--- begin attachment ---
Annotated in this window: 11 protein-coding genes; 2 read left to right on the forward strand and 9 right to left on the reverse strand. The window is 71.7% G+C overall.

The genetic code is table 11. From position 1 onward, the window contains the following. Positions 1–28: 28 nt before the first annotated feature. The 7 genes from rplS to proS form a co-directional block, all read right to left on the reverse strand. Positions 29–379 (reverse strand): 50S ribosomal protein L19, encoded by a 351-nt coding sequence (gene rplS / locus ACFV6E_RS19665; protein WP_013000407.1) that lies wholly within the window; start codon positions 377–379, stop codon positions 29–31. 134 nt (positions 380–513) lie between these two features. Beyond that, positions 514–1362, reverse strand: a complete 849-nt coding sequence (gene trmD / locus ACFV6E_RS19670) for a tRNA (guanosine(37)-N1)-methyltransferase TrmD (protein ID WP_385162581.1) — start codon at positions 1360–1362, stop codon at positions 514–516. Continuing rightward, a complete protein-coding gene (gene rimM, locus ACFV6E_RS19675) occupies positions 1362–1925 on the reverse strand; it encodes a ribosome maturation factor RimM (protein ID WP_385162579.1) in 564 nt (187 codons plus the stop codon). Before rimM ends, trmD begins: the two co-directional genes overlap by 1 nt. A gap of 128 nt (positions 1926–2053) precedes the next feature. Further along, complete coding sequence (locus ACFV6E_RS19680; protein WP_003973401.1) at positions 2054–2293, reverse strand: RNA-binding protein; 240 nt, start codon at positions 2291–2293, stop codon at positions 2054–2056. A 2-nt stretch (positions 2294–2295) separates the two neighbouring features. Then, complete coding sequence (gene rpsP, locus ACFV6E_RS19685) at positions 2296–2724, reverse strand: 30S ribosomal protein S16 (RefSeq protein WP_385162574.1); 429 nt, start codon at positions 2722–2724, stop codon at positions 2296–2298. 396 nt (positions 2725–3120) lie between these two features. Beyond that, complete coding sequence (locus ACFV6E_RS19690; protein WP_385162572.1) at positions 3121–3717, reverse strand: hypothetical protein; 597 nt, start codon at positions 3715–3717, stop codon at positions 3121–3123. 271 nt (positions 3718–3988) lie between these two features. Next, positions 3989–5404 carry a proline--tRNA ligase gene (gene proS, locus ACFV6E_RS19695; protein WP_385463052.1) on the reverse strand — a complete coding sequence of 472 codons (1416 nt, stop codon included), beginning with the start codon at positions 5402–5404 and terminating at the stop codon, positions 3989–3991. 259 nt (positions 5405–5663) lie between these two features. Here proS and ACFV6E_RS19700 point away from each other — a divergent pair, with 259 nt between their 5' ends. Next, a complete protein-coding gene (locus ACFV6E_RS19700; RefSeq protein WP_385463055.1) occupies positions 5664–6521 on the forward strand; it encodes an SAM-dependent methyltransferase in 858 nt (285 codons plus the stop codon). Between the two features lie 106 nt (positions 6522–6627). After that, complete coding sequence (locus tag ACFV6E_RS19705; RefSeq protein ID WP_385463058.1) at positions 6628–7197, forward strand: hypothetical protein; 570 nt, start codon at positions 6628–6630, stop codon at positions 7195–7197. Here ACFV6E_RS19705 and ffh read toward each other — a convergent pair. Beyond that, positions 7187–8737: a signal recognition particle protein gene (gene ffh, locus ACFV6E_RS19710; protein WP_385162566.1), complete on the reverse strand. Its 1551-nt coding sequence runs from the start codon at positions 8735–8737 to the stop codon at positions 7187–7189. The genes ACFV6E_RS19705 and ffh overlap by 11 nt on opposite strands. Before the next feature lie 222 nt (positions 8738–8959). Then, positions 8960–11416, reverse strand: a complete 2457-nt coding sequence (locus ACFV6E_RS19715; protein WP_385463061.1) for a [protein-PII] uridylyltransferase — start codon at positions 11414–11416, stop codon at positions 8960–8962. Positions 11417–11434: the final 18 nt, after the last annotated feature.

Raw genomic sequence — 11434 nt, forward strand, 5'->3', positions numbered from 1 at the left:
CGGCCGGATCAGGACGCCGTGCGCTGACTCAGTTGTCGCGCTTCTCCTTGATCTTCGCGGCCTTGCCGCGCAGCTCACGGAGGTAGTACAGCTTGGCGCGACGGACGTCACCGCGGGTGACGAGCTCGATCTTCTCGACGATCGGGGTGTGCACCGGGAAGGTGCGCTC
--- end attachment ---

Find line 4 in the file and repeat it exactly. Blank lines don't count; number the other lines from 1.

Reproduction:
CGGCCGGATCAGGACGCCGTGCGCTGACTCAGTTGTCGCGCTTCTCCTTGATCTTCGCGGCCTTGCCGCGCAGCTCACGGAGGTAGTACAGCTTGGCGCGACGGACGTCACCGCGGGTGACGAGCTCGATCTTCTCGACGATCGGGGTGTGCACCGGGAAGGTGCGCTC